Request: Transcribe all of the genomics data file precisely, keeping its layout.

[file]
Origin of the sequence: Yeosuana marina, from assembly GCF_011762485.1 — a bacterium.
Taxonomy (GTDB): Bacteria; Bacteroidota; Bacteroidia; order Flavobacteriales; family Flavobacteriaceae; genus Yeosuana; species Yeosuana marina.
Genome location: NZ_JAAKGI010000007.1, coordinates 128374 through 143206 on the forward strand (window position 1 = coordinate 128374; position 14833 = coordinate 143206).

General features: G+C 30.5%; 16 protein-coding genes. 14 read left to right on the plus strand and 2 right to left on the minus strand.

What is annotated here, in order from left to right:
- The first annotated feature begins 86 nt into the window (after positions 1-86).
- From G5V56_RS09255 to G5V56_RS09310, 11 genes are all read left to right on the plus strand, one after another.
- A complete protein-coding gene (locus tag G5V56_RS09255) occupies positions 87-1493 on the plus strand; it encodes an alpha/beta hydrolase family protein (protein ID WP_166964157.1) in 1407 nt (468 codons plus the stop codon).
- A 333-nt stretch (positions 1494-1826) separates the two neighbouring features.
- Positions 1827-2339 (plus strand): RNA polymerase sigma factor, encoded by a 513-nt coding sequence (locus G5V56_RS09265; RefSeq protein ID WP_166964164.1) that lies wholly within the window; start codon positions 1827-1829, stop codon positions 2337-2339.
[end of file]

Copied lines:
Origin of the sequence: Yeosuana marina, from assembly GCF_011762485.1 — a bacterium.
Taxonomy (GTDB): Bacteria; Bacteroidota; Bacteroidia; order Flavobacteriales; family Flavobacteriaceae; genus Yeosuana; species Yeosuana marina.
Genome location: NZ_JAAKGI010000007.1, coordinates 128374 through 143206 on the forward strand (window position 1 = coordinate 128374; position 14833 = coordinate 143206).

General features: G+C 30.5%; 16 protein-coding genes. 14 read left to right on the plus strand and 2 right to left on the minus strand.

What is annotated here, in order from left to right:
- The first annotated feature begins 86 nt into the window (after positions 1-86).
- From G5V56_RS09255 to G5V56_RS09310, 11 genes are all read left to right on the plus strand, one after another.
- A complete protein-coding gene (locus tag G5V56_RS09255) occupies positions 87-1493 on the plus strand; it encodes an alpha/beta hydrolase family protein (protein ID WP_166964157.1) in 1407 nt (468 codons plus the stop codon).
- A 333-nt stretch (positions 1494-1826) separates the two neighbouring features.
- Positions 1827-2339 (plus strand): RNA polymerase sigma factor, encoded by a 513-nt coding sequence (locus G5V56_RS09265; RefSeq protein ID WP_166964164.1) that lies wholly within the window; start codon positions 1827-1829, stop codon positions 2337-2339.